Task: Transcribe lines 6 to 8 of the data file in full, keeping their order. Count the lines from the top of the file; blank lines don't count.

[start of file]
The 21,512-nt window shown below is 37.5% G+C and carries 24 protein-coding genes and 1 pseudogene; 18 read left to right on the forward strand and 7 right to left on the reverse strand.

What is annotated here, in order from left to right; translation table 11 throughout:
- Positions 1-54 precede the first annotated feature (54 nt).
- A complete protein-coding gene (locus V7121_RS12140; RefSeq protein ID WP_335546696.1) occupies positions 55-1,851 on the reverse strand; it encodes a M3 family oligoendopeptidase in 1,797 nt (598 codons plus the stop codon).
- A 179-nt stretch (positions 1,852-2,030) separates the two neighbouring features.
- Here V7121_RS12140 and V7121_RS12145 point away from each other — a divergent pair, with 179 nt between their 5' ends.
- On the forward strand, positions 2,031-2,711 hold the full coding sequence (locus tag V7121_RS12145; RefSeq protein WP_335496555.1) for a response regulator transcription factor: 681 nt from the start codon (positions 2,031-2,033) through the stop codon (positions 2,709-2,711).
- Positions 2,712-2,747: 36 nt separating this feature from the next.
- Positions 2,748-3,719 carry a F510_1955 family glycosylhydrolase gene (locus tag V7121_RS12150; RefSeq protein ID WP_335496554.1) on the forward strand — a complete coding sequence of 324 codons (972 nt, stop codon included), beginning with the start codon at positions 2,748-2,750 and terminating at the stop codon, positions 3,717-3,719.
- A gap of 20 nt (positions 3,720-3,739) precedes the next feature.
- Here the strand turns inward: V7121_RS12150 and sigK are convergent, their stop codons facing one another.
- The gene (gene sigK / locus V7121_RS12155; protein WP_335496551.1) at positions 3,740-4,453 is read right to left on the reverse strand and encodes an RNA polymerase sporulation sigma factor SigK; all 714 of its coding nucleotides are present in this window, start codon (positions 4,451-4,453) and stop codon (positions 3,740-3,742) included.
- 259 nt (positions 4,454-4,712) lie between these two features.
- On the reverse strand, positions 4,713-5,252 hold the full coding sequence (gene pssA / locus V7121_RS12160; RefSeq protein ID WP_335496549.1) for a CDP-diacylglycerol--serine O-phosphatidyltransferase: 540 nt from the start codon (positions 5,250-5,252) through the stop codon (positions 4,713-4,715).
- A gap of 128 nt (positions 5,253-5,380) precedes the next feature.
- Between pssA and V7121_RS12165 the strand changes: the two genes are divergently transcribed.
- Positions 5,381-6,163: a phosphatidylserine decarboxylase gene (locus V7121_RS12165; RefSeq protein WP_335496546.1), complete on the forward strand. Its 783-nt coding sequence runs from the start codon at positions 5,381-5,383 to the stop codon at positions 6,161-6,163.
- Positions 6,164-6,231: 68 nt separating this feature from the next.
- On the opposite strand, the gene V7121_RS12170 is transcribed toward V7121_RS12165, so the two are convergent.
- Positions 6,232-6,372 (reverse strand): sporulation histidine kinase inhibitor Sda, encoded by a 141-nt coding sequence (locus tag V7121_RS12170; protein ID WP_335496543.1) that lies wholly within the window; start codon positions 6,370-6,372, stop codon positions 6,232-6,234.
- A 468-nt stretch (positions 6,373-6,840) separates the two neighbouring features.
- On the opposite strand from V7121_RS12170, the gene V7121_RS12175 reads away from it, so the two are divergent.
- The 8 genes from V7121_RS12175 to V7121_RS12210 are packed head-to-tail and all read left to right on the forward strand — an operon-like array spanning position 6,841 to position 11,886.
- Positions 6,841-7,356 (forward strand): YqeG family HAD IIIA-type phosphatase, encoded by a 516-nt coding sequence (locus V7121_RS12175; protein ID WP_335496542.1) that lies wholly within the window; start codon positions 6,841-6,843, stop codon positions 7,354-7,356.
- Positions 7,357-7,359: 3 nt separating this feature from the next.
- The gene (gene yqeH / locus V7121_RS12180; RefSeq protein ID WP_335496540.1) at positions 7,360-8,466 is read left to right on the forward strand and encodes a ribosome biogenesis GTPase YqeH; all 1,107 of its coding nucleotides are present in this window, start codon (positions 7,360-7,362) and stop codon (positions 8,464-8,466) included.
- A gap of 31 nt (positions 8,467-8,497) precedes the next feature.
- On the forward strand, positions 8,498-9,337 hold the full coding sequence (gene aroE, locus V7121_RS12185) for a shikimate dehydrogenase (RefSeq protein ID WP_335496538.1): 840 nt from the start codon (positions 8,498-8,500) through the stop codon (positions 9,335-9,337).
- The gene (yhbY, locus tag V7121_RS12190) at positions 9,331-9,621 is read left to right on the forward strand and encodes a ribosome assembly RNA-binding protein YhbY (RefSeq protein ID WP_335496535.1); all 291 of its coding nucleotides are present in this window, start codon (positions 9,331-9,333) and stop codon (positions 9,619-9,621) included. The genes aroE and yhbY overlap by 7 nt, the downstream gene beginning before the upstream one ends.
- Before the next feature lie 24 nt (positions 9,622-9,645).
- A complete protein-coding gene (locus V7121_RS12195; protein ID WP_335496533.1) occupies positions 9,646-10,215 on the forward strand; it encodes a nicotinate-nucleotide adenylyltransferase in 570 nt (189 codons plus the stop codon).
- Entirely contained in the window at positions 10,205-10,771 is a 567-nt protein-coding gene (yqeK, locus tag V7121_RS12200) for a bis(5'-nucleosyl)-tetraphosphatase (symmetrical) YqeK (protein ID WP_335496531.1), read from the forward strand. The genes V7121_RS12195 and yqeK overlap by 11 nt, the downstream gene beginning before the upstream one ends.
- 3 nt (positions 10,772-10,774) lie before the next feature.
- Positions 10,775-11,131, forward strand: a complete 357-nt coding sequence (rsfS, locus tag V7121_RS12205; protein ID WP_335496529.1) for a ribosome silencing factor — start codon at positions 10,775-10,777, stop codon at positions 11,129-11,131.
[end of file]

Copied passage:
- Here V7121_RS12140 and V7121_RS12145 point away from each other — a divergent pair, with 179 nt between their 5' ends.
- On the forward strand, positions 2,031-2,711 hold the full coding sequence (locus tag V7121_RS12145; RefSeq protein WP_335496555.1) for a response regulator transcription factor: 681 nt from the start codon (positions 2,031-2,033) through the stop codon (positions 2,709-2,711).
- Positions 2,712-2,747: 36 nt separating this feature from the next.